Astronomical figures provide rays of hope
Applied mathematics has proved a key research tool in investigating the mysteries of the Sun.
It has been known for about two decades that the Sun is an oscillating sphere, vibrating like a bell that has been struck. Bernard Roberts, head of applied mathematics and of the solar theory group at St Andrews University, pioneered the theory eight years ago that these oscillations would vary over time as a consequence of the Sun's magnetism.
Measurements from the Soho (Solar and Heliospheric Observatory) space mission over the next few years will explore these variations in the oscillations.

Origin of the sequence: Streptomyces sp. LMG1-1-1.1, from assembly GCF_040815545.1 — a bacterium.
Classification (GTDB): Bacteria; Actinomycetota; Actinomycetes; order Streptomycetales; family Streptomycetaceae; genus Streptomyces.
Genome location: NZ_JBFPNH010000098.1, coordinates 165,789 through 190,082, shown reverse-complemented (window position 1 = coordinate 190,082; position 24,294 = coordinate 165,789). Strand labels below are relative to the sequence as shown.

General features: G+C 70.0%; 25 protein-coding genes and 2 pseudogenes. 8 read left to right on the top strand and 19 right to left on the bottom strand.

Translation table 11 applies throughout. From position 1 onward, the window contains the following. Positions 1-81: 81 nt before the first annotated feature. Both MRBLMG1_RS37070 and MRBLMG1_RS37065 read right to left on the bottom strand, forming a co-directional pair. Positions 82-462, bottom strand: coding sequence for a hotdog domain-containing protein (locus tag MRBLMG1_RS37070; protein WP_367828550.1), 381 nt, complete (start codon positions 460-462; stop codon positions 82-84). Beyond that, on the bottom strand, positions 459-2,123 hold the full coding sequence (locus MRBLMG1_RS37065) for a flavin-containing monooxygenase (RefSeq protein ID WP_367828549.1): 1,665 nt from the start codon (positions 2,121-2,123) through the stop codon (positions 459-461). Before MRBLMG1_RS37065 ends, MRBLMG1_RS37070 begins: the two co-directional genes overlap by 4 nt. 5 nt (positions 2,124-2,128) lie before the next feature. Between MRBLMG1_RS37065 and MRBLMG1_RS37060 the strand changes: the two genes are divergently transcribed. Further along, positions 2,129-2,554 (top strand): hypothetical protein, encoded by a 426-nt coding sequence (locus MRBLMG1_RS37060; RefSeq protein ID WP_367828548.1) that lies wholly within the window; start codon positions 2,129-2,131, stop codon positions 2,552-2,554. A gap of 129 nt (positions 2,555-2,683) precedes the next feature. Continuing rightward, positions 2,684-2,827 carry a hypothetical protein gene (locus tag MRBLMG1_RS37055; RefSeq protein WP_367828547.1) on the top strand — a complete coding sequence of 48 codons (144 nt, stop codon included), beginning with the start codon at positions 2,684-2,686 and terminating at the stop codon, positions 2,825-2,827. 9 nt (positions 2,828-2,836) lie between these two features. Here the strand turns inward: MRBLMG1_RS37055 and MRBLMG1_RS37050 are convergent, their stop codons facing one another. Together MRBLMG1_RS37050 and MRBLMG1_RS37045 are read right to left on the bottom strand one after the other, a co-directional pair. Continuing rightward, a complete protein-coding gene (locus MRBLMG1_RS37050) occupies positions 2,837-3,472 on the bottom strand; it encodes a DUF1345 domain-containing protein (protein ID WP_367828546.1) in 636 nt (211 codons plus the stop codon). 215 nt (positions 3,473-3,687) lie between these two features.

"These oscillations are a diagnostic tool," Professor Roberts said. "They tell us what's happening beneath the Sun's surface, just as a seismologist can figure out what happens beneath the surface of the earth from the waves in the earth's crust from an earthquake. It's the only way we'll learn about the interior of the Sun or any star, because you can't see below the surface - you can just see light from the surface."
He is interested in how magnetic waves occur in the Sun. Such waves could explain why the Sun's atmosphere is far hotter than its surface. The Sun is in a "well-behaved" stage, but it will go into a more active phase by the millennium, allowing theories of the effects of magnetism on the oscillations to be tested.